Yuzu tre


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These trees are grafted on to yuzu rootstock. This unique grafting of yuzu on yuzu exploits the yuzu trees ability to survive low temperatures and adapt to a variety of soils. It also assures excellent affinity between root and graft and reliable fruiting of genuine yuzu fruit, as this is dictated by the carefully selected graft.

The trees are suitable for growing in pots indoors or out, they can also be planted into the garden two years after purchase. They are expected to flower the spring after purchase and within two years will hold fruit to harvest if conditions allow. Rapid and extreme changes in temperatures can cause flowers and fruit to fall early. Fruits ripen throughout the year ready for harvest during October – December. All trees stand 100-120cm tall (including pot) and were grafted a minimum of 18 months ago.

To establish the tree, grow in a pot for the first two years and move to protected spot over winter to protect it from frost. Trees can then be planted out during the spring growing season. They should still be protected from frost for a further 3 years. After that, they will tolerate temperatures down to -10ºC, even lower for brief periods. They will tolerate alkaline soils but thrive in acidic conditions.

The yuzu tree is a hybridisation of a sour mandarin and the lemon-like Ichang papaeda. It is from the Ichang papaeda that the yuzu inherited its ability to stand cold temperatures. Yuzu is the best known of the Japanese citrus fruits, the juice combines grapefruit and mandarin flavours with unrivalled zest. The skin of the fresh fruit carries a powerful hit of citrus with a striking, floral aroma. An essential element of Japanese cuisine, yuzu is used to flavour ponzus, soy sauces, miso and European chefs have embraced its famously tart juice and zest using it in dishes with fish, white meat, sorbets, ice creams and cocktails.


Outdoors a sunny, south-facing, sheltered spot is desirable. Acidic soils are preferable, clay soils should be mixed with sand to allow for good drainage and mounding the earth above the soil level is recommended in these conditions. In dry conditions once or twice weekly watering is preferable to little and often. Waterlogging is the most common ailment in the UK climate so please follow the drainage advice above and prevent the tree sitting in water.

In containers use free-draining compost, additional perlite or hardwood bark will improve drainage if the compost does not already contain these. Irrigation should be controlled so the plant is well watered and allowed to dry out, rather than kept permanently moist.  Re-pot every 1-2 years increasing the size of the pot each time by 20-30%. Raise the base of the pot above the surrounding ground to allow for free drainage of any excess water. If you choose to keep your pot outside some of the year and move in for winter, remember to use a light pot so you can lift it.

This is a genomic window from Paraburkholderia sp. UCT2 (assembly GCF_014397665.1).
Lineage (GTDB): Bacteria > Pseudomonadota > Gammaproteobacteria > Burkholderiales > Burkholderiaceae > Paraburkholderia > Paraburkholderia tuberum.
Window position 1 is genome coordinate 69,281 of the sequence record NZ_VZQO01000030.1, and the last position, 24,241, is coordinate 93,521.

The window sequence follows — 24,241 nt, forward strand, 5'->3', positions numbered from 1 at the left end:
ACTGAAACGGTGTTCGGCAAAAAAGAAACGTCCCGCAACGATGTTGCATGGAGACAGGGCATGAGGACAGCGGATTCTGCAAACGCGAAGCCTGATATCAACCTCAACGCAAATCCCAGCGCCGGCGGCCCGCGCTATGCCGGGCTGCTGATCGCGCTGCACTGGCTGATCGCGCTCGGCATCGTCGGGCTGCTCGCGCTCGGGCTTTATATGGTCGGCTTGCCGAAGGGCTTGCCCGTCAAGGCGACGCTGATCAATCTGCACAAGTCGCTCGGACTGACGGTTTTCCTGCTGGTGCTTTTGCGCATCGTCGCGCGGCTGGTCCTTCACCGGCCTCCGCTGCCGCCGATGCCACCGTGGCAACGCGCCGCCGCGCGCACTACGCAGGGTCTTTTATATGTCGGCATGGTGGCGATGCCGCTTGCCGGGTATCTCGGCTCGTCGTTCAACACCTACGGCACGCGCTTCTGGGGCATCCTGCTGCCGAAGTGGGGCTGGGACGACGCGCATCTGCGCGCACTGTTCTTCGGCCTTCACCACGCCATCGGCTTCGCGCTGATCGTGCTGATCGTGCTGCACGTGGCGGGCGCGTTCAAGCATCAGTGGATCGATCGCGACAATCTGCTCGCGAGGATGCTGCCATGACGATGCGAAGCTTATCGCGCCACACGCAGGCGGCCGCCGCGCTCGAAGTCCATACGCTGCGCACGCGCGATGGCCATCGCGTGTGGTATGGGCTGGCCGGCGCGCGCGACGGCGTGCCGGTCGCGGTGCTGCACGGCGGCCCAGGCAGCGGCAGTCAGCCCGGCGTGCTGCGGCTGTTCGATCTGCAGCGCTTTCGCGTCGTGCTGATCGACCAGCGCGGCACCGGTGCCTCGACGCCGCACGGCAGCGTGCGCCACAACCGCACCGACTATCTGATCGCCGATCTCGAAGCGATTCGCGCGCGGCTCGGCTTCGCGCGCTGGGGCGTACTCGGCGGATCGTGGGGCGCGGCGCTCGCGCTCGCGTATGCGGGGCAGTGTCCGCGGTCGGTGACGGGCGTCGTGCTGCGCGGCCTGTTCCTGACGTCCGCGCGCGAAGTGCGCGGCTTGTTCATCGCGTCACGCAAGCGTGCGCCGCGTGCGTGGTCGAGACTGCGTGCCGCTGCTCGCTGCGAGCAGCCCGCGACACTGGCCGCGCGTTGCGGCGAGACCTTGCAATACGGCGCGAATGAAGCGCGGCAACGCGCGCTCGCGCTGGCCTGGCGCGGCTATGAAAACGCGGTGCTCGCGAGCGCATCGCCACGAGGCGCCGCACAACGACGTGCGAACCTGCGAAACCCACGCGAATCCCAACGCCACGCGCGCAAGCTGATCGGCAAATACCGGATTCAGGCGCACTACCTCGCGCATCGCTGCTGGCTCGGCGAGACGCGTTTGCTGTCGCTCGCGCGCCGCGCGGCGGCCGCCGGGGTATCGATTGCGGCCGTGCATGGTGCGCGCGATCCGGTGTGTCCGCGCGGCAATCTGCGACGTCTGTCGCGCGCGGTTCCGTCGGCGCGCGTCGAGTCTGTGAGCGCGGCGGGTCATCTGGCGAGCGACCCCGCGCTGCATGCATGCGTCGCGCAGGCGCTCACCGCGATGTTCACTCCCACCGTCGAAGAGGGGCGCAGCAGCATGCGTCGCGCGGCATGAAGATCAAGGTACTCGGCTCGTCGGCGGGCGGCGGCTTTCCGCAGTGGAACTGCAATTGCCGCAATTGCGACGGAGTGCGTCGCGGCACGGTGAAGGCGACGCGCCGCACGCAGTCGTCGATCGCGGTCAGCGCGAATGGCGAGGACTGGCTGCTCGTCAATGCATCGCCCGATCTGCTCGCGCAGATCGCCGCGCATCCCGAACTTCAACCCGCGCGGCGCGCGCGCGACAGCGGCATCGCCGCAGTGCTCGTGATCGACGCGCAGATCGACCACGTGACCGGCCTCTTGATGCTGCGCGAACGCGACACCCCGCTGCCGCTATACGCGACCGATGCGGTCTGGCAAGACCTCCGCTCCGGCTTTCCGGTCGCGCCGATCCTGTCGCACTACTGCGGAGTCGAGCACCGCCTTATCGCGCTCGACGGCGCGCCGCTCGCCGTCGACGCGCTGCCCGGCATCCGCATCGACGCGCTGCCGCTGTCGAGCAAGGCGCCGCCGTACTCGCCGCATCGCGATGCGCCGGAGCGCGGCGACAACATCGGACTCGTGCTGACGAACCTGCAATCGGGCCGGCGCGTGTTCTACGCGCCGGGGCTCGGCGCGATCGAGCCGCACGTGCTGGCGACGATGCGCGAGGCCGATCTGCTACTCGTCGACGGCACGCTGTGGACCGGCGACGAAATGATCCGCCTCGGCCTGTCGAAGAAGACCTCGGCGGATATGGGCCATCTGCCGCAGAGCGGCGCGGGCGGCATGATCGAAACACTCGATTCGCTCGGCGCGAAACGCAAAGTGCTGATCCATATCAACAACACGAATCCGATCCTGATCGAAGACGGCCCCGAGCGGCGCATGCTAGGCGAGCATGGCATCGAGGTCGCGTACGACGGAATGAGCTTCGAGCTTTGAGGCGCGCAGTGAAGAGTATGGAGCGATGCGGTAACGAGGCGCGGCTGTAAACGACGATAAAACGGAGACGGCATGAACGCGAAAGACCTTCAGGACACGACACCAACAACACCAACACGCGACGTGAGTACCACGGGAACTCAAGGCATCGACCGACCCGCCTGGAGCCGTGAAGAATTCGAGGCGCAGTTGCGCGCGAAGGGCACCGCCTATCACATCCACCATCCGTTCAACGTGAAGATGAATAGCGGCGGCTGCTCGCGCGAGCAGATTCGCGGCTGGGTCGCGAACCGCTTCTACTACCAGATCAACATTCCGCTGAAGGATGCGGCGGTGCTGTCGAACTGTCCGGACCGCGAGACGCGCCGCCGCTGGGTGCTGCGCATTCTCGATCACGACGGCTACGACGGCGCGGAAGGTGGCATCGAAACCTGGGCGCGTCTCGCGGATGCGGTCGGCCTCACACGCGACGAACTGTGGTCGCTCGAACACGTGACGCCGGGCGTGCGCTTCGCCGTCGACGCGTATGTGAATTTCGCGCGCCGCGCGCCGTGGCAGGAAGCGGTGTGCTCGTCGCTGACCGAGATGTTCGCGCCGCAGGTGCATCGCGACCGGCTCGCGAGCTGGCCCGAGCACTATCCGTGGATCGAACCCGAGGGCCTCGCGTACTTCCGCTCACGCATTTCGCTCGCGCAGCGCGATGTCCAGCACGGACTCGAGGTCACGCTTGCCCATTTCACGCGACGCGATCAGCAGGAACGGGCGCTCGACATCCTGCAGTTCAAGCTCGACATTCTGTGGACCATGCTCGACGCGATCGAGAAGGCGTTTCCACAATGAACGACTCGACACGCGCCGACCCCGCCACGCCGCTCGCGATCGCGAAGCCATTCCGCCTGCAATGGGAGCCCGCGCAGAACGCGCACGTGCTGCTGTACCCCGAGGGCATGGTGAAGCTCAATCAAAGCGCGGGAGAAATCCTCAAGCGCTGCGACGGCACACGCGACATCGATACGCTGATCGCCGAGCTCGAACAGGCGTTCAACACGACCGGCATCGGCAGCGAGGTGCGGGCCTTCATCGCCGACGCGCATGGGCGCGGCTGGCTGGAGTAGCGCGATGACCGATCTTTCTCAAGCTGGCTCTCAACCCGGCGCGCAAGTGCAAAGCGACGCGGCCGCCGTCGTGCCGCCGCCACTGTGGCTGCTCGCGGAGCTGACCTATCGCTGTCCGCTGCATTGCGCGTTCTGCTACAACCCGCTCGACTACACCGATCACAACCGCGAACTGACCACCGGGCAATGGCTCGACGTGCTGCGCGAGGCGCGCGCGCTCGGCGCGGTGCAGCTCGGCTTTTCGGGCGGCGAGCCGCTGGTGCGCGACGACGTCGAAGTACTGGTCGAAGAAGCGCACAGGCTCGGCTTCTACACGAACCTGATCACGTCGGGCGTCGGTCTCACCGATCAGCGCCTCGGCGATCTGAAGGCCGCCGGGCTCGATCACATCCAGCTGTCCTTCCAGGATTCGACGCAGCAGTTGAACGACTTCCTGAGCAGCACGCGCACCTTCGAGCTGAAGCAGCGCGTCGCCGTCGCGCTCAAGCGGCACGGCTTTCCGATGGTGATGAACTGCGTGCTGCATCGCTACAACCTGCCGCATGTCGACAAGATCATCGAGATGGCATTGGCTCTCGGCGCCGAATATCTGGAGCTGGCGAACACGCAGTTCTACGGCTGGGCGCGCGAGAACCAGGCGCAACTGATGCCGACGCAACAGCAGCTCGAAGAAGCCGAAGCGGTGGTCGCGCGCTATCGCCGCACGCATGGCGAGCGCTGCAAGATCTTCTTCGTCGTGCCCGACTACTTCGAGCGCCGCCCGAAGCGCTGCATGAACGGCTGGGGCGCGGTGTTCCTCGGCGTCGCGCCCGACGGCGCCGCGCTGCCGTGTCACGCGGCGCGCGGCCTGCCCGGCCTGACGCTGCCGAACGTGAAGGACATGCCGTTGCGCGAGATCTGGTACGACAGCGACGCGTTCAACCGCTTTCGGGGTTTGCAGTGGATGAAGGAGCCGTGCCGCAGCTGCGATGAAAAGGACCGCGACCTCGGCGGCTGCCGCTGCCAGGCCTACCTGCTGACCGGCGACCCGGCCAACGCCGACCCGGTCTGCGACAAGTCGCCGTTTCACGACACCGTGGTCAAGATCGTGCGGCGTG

Caring for your plant

A controlled release, nitrogen-rich citrus fertiliser applied in spring will support growth, liquid fertilisers should be applied in low strengths little and often to prevent excessive levels. Follow the product instructions.

The most likely pest attack would come from aphid or mites. Encourage natural predators like ladybirds, lacewings and spiders. If evidence is seen a spray bottle filled with water and a couple of drops of mild dish detergent will usually deter them. Keep trees dust-free (mites loves dust) by gently rinsing the leaves with a very mild soap or rinsing outdoor trees with a hose every couple of weeks.

All citrus trees require a period of nighttime temperatures below 12ºC for optimum spring flowering. If flowering is prolific in the first two years, it is recommended to remove some of the fruits when very small, so the tree is not overburdened. A first- and second-year harvest of up to 12 fruits is considered sustainable.

Be warned, yuzu trees wear their hardiness on the outside sporting sharp thorns that will make themselves known if not handled with care. These can be removed if they are a hazard.

Trees may sprout shoots below the graft, these should be removed as soon they are observed.


Highly fragrant, small white flowers appear with the spring and fruit is ready to harvest in October – December for a seasonally citrus lift to Christmas and the New Year.

Pick from the tree when the skin is a bright yellow. Dark spots or stains on the skin are normal and a sign of ripeness. Any early fallers can be used green for an extra tart yuzu juice. The zest of both ripe and unripe yuzu is added to soups, dressing, drinks and is used as a topping to sushi and fish. If you have a bumper harvest yuzu freezes whole with excellent results for both the juice and the zest.